When We Ate Weeds


There are the plants we love – tulips and daffodils, wildly orange lilies, and fragrant roses. Among our favorites are those we love to eat, like carrots and cabbage, lettuce and tomatoes. Then there are weeds, and we all know about weeds. Don’t we?


As a kid in New York City, I picked bright dandelions that pushed up through sidewalk cracks, and stripped seeds from plantain and yellow dock that sprouted everywhere along the Staten Island shoreline. I was never scolded for this because they were nuisance plants, after all.

Dandelions, plantain, crab grass and quack grass. Their very existence is a major thorn in the side of anyone intent upon a pristine lawn. On the other hand, those never-say-die weeds add jingle to the pockets of every chemical company selling lawn and garden herbicides, pesticides, and fertilizers.

According to a 2017 EPA report[1], the most recent available, U.S. pesticide usage totaled over 1.1 billion pounds annually in both 2011 and 2012, with herbicides accounting for nearly 60% of usage in 2012. This covers applications to agricultural land, residences, and commercial settings.

The 2019 edition Lawn and Garden Consumables forecast the demand for fertilizers to grow 2.6% annually to $3.3 billion in 2023. This includes residences and golf courses, as well as government and private campuses. Why this obsession with lawn grass and against weeds? Believe it or not, it dates back to the first European settlers. They brought in grass seed as their cattle began to decimate the natural forages, and because they provided families with the first fresh greens in spring. Both Presidents Washington and Jefferson were fans of the European fascination with manicured lawns (maintained by slave labor). Lawns became symbols of wealth, civic responsibility (killing every weed in sight), and neighborly homogeneity. The inventions of irrigation systems and the mower made grooming a lawn more attractive, as did the sprouting of golf courses across the nation. Lawn care was dramatically promoted as World War II veterans came home and bought houses complete with patches of green. Easy access to lawn and garden chemicals helped make grass-keeping a weekend obligation.

In the last 20 years or so, we’ve become increasingly concerned about the negative impacts of these chemicals on our wetlands, farm lands, lakes and rivers. A very large cultural tension exists, however, between our desire to remedy this situation and this deeply ingrained symbol of well-healed home ownership — the lush, weed-free lawn.

As a farmer, I understand weeds can seriously reduce productivity by starving food crops of moisture, nutrients and even sunlight. Because some weeds can be harmful to grazing animals, I hand pull St. John’s Wort from my pastures. At the same time, I encourage the sunny patches that grow behind my house because the flowers are healthful additions to my medicine chest.

Regenerative farmers use a variety of natural and mechanical approaches to suppress weeds and keep soil healthy. They also use management techniques, such as when to plant, spacing in rows, and companion planting to achieve their goals. Farm Table purchases produce and protein from these farms because they take this care.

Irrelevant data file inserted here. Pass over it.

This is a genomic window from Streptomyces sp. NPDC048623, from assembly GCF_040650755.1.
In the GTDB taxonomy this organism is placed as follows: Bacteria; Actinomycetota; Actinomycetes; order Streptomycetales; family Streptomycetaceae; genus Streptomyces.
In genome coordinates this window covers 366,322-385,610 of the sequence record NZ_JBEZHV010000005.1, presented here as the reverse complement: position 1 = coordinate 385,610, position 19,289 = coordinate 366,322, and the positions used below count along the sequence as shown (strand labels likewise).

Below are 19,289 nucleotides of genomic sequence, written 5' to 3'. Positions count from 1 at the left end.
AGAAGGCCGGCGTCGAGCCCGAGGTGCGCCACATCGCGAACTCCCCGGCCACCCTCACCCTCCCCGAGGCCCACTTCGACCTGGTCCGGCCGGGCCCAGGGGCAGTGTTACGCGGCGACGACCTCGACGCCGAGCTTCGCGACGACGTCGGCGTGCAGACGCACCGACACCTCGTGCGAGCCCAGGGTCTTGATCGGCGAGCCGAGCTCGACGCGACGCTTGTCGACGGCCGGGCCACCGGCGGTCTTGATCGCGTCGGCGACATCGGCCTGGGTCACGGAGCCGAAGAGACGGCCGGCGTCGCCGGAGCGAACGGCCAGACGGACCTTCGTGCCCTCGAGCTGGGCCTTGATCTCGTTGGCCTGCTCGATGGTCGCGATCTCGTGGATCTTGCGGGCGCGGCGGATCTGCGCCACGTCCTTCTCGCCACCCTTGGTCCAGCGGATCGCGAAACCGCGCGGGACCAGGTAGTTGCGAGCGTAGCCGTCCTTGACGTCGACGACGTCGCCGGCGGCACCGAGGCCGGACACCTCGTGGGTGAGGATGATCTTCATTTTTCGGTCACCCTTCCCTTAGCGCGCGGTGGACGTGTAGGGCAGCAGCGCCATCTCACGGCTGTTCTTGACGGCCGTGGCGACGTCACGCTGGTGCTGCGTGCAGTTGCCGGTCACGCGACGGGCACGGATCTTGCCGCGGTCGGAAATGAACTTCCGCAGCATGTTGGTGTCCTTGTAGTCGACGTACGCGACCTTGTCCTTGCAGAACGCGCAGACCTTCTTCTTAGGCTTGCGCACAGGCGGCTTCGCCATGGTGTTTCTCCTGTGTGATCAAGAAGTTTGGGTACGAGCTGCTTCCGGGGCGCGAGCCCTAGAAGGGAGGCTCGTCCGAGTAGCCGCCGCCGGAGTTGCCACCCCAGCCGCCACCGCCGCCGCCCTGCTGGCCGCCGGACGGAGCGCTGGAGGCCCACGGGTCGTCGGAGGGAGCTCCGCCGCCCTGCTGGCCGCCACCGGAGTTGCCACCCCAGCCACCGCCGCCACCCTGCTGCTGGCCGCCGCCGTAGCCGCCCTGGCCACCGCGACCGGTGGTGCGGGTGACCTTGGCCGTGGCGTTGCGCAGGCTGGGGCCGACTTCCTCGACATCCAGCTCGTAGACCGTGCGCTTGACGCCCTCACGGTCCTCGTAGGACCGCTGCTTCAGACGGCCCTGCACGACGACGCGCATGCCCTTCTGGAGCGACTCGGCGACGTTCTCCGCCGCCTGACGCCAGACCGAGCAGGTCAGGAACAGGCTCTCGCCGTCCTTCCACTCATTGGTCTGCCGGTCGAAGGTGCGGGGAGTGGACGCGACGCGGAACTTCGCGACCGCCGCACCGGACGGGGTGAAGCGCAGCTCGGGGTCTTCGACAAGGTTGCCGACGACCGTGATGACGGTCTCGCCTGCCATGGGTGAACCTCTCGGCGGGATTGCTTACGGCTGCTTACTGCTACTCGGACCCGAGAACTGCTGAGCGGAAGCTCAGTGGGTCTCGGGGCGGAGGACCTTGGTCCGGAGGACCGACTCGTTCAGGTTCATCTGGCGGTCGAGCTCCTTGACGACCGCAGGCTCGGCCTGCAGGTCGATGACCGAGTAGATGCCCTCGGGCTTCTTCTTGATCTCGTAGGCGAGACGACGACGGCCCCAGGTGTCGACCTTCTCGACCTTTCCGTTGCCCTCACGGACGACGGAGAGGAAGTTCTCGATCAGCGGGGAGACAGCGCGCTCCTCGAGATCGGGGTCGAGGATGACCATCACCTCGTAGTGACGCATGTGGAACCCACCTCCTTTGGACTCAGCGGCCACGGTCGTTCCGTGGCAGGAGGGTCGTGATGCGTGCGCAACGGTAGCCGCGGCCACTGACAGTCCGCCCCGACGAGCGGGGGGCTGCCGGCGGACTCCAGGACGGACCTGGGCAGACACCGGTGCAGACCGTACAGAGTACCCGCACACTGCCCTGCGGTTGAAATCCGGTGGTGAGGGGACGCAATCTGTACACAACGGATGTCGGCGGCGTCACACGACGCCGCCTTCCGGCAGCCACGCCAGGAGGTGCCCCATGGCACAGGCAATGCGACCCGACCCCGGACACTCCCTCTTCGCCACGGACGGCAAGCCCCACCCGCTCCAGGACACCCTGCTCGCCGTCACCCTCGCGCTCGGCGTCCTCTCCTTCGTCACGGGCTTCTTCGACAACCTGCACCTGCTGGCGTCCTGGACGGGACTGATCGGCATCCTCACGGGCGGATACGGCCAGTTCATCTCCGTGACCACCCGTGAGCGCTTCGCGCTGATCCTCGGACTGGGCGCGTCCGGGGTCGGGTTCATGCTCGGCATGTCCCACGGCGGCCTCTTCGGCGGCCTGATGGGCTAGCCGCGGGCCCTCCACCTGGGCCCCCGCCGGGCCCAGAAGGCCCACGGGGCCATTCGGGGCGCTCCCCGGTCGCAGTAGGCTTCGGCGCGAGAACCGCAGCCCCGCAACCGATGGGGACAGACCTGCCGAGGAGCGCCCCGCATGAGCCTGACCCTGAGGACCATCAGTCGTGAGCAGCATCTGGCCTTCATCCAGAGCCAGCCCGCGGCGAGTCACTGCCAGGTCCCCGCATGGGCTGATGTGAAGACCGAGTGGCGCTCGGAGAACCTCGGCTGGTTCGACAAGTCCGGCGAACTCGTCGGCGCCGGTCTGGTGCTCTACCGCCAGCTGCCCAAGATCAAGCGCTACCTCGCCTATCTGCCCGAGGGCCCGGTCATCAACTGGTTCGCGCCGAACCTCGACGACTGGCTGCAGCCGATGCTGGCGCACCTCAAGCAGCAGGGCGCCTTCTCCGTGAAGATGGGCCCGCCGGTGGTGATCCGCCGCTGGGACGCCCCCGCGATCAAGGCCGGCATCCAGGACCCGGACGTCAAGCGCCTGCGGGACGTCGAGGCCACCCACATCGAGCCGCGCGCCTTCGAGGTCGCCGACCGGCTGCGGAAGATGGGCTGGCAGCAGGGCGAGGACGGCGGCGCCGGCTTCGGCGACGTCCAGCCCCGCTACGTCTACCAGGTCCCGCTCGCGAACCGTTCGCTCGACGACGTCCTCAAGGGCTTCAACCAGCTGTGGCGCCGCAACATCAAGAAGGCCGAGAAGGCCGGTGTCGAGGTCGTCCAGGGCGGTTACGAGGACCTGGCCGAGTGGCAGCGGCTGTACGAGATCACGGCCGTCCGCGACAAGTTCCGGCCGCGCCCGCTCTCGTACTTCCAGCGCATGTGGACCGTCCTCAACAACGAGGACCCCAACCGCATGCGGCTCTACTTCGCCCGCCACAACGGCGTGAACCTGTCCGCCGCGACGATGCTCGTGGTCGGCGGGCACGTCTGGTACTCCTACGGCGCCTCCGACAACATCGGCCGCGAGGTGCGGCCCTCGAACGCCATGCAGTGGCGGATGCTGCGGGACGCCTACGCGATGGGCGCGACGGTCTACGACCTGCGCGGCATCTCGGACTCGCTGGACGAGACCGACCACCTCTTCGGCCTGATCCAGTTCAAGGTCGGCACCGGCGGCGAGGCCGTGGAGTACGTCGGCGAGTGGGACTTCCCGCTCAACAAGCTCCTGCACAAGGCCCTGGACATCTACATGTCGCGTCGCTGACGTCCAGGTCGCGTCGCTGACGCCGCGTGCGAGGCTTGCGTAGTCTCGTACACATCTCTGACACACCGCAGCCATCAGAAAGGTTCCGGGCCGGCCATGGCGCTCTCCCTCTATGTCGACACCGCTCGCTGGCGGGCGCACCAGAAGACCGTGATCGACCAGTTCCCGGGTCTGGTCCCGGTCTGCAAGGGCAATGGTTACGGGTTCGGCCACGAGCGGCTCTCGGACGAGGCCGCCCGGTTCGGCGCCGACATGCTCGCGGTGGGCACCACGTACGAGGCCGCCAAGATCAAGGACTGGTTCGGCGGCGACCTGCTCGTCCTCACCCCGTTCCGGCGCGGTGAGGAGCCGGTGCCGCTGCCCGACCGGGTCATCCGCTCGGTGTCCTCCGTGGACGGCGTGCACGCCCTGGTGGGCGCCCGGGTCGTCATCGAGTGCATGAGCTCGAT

So, what to do? There are several approaches available to homeowners and gardeners. We can

  • Choose organic pest controls and fertilizers
  • Select plant varieties best suited to our soil conditions and climate, thereby avoiding the need for artificial chemical boosters
  • Re-frame our thinking: weeds as desired crop

Dandelions were introduced by European colonists over 400 years ago and now grow everywhere. The young leaves, though slightly bitter, are good in soups, salads, and smoothies. They provide vitamins A, B and C, iron, potassium, calcium, and zinc. Dandelion’s bitterness helps get our digestive juices going and support liver function, helpful qualities as we move out of winter’s heavy meals.

Yellow/curly dock

As dandelions emerge, so do burdock and yellow/curly dock. Their roots have been used as food and health supplement for generations. Burdock root, called gobo in Japan, is poplar in stir fries.


You can mash plantain leaves and use the paste to calm itchy skin or an insect bit. Stinging nettles are delicious sauteed in olive oil and garlic. They’re also great on pizza and alongside scrambled eggs.

Last week I opened the Foundation’s back door to happily receive a large bag of fresh nettles and another of ramps (wild garlic leaves).  Chef Sarah transformed the nettles into a delicious creamy soup served with a dollop of cream cheese whipped with lemon juice and chives.  Heaven.

That weed in your garden? Take a closer look. It may become a very welcome addition to your seasonal larder.

I hope to see you at Farm Table soon.

Sylvia Burgos Toftness, Interim Executive Director, [email protected]

Note: There are hundreds of books, dozens and dozens of websites, and just as many YouTube channels about foraging wild foods. Here are three from my bookshelf:

  • The Foragers Harvest by Samuel Thayer
  • Incredible Edibles by Samuel Thayer
  • The Foragers Guide to Wild Foods by Claude Davis and Nicole Apelian, Ph.D.
  1.  Pesticide Industry Sales and Usage: 2008-2012 Estimates, US Environmental Protection Agency, January 2017.